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on 30 March 2011
I've nearly managed to read all his books now. This one is another that should not dissapoint. I took so much from it that it gets 5 stars

3 Stories included in this version.

Childs Heart - An amazingly perceptive story from the perspective of a child. Showing the huge turmoil he goes through for doing something (wont spoil it) that as an adult you learn to disregard as "just something that kids do". But as so well shown here by hesse - it is not something to brush off so lightly.
For the child (person) it is a huge thing! This story showed me how the natural unhindered morality of a child is in fact very strong and far superior to that of most misguided, even well intentioned adults. And as is often the case with hesse, the child reminded me of myself. I think this would be the case for anyone reading the book. I'm sure we all did what this kid did.

Klein and Wagner - The second story is again very good. I wont give the story away. But showing that in the end all our miseries, confusion and uncontentedness (is that a word?) are caused by not letting go. Letting go of endless analysis, desires, expectations etc. All misery in life is created by yourself. Amazing honesty in this story.

Klingsors last summer - The 3rd story, in strange contradiction to the other reviewer is actually my least favourite. But his comments about it are spot on. I wont add to them.

I find it difficult not to give Hesse 5 stars for everything he does. In every character I feel recognition. And In every book a wealth of truth.

This however is not his best by a mile in my opinion. Narcisus and Goldmund, Siddhartha, Journey to the east, Steppenwolf, Strange news from another star, glass bead game are all better in my opinion. I thought this book was on the same level as his other earlier books, demian, knulp, rosshalde, peter carmanzind, which incidentally are all worth reading

If he was still alive I'd write him a letter to say thankyou.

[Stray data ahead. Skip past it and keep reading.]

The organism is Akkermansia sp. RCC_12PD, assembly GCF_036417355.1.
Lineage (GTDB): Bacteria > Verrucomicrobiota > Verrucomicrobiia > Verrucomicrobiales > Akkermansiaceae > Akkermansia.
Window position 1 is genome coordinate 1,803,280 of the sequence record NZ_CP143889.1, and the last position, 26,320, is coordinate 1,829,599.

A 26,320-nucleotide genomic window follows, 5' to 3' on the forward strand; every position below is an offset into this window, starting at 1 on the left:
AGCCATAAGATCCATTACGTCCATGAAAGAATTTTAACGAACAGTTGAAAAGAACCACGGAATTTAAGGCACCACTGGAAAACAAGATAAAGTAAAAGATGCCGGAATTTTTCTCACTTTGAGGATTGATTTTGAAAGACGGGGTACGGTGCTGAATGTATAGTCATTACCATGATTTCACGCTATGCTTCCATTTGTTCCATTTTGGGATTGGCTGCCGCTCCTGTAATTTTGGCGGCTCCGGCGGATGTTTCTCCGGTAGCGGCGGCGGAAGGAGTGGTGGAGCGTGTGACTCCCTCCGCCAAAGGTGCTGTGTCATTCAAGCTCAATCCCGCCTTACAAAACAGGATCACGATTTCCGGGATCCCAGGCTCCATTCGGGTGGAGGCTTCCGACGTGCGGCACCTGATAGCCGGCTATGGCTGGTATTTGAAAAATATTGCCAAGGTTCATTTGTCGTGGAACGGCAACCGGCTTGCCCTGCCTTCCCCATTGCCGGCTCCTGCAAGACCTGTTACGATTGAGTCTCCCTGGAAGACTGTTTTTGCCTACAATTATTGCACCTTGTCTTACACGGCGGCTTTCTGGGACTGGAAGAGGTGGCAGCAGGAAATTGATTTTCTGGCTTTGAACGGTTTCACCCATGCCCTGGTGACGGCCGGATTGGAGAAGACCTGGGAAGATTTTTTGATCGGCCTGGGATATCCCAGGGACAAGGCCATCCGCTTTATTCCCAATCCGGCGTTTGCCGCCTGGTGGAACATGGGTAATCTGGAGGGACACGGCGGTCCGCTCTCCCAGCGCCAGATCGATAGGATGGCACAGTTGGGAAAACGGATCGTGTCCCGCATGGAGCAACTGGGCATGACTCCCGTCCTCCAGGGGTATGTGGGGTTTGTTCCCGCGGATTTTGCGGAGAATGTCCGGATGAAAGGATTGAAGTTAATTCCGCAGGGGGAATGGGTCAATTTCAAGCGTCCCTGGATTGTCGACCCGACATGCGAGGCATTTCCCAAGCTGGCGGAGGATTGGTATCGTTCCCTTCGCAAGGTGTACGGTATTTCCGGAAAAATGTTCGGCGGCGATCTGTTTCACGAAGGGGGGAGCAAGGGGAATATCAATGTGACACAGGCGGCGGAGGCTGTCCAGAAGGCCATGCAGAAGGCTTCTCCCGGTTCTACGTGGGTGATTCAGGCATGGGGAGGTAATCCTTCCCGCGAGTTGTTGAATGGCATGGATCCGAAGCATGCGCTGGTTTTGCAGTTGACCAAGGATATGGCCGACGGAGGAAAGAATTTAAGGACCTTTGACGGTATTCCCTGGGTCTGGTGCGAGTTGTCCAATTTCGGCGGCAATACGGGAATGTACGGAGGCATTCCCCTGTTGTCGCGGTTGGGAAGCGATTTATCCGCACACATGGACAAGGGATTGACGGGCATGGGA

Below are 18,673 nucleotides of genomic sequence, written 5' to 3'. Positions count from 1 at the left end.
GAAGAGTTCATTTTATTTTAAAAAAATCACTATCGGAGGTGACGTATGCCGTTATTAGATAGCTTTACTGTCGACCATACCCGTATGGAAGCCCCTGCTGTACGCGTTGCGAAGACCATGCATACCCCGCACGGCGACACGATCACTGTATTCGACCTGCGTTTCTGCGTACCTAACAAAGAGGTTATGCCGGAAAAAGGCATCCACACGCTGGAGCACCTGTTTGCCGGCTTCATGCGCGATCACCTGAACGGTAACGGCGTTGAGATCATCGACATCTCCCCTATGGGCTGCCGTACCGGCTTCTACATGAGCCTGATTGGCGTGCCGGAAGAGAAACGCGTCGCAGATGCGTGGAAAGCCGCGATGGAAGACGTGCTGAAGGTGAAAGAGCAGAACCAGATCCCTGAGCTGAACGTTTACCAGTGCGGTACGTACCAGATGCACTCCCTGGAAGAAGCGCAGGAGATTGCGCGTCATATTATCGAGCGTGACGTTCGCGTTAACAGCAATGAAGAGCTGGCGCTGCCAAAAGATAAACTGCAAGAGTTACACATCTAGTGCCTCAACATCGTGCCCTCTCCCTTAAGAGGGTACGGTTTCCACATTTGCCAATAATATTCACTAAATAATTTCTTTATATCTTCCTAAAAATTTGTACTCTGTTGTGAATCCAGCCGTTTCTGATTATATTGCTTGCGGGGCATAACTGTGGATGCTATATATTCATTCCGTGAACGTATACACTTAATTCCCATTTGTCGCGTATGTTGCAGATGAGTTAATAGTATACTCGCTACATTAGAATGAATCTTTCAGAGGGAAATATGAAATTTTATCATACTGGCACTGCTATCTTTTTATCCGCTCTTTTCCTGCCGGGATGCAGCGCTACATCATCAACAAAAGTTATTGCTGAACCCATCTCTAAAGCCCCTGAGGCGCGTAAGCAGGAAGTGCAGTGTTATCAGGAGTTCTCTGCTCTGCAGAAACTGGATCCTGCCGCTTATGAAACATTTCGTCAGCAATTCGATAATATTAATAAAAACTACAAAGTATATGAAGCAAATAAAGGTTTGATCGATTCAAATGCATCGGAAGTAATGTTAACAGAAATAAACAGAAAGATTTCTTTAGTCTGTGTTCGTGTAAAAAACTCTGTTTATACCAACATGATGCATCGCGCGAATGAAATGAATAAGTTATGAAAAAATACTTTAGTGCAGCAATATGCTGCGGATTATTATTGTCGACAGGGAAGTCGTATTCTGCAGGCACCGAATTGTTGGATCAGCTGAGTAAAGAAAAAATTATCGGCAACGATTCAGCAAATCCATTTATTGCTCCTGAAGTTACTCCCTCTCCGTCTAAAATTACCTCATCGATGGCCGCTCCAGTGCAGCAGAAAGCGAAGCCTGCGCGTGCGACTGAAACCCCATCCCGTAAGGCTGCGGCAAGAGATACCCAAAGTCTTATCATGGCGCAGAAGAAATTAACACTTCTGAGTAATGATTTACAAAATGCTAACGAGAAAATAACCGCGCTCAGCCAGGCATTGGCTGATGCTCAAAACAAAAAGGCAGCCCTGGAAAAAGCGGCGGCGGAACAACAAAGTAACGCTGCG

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on 2 July 2013
Having read all Hesse's books in my youth, I've been rediscovering them recently. I loved Knulp, a lesser known masterpiece, and moved on via Rosshalde - almost equally brilliant - to this, which I don't feel is in the same class. The actual style is as polished and fine as ever, but little happens in these stories. Most are examinations of states of mind, in the first that of a child who has stolen something from his father and undergoes agonies of guilt, in the second a formerly respectable citizen who has absconded with a fortune as an act of rebellion, and in the final, least satisfactory one, a painter in his final months.

Hesse fans may well revel in the rich language, but I couldn't recommend this to a newcomer, and after rediscovering a couple of classics it came as something of a disapointment
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on 27 February 2011
This book contains three stories - all are pretty memorable but the last one which is also the title of the compendium steals the glory. Klingsor is a painter living in Italy, whose days on earth he feels are coming to an end. He revels in this late flush of life, distilling all that he has learned into his last brilliantly coloured works. He consorts with friends and women, drinks and eats everything in and we see his last struggles with his art and decaying death. star-gazing for those that are seeking enlightenment
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